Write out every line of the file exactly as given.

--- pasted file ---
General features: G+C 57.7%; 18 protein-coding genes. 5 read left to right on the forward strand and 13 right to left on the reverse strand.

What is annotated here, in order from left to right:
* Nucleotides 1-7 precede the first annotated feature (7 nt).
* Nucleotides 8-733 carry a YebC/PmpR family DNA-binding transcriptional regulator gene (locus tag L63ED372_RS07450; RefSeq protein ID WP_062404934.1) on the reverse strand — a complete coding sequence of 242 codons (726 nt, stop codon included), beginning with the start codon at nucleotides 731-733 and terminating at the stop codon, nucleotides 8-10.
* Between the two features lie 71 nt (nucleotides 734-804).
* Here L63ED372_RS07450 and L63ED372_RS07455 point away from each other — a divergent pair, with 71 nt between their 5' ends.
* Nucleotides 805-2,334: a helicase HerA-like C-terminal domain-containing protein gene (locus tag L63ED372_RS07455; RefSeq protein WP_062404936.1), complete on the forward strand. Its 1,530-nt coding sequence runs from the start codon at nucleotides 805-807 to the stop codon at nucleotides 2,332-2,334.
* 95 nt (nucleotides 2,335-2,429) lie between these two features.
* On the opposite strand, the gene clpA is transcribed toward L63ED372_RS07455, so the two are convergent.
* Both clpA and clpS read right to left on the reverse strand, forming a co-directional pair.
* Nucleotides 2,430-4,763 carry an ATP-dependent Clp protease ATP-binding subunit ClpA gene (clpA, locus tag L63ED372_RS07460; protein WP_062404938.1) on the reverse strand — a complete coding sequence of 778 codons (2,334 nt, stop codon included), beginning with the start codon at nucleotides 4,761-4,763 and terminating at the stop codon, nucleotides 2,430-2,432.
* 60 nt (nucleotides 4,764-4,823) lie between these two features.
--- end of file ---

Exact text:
General features: G+C 57.7%; 18 protein-coding genes. 5 read left to right on the forward strand and 13 right to left on the reverse strand.

What is annotated here, in order from left to right:
* Nucleotides 1-7 precede the first annotated feature (7 nt).
* Nucleotides 8-733 carry a YebC/PmpR family DNA-binding transcriptional regulator gene (locus tag L63ED372_RS07450; RefSeq protein ID WP_062404934.1) on the reverse strand — a complete coding sequence of 242 codons (726 nt, stop codon included), beginning with the start codon at nucleotides 731-733 and terminating at the stop codon, nucleotides 8-10.
* Between the two features lie 71 nt (nucleotides 734-804).
* Here L63ED372_RS07450 and L63ED372_RS07455 point away from each other — a divergent pair, with 71 nt between their 5' ends.
* Nucleotides 805-2,334: a helicase HerA-like C-terminal domain-containing protein gene (locus tag L63ED372_RS07455; RefSeq protein WP_062404936.1), complete on the forward strand. Its 1,530-nt coding sequence runs from the start codon at nucleotides 805-807 to the stop codon at nucleotides 2,332-2,334.
* 95 nt (nucleotides 2,335-2,429) lie between these two features.
* On the opposite strand, the gene clpA is transcribed toward L63ED372_RS07455, so the two are convergent.
* Both clpA and clpS read right to left on the reverse strand, forming a co-directional pair.
* Nucleotides 2,430-4,763 carry an ATP-dependent Clp protease ATP-binding subunit ClpA gene (clpA, locus tag L63ED372_RS07460; protein WP_062404938.1) on the reverse strand — a complete coding sequence of 778 codons (2,334 nt, stop codon included), beginning with the start codon at nucleotides 4,761-4,763 and terminating at the stop codon, nucleotides 2,430-2,432.
* 60 nt (nucleotides 4,764-4,823) lie between these two features.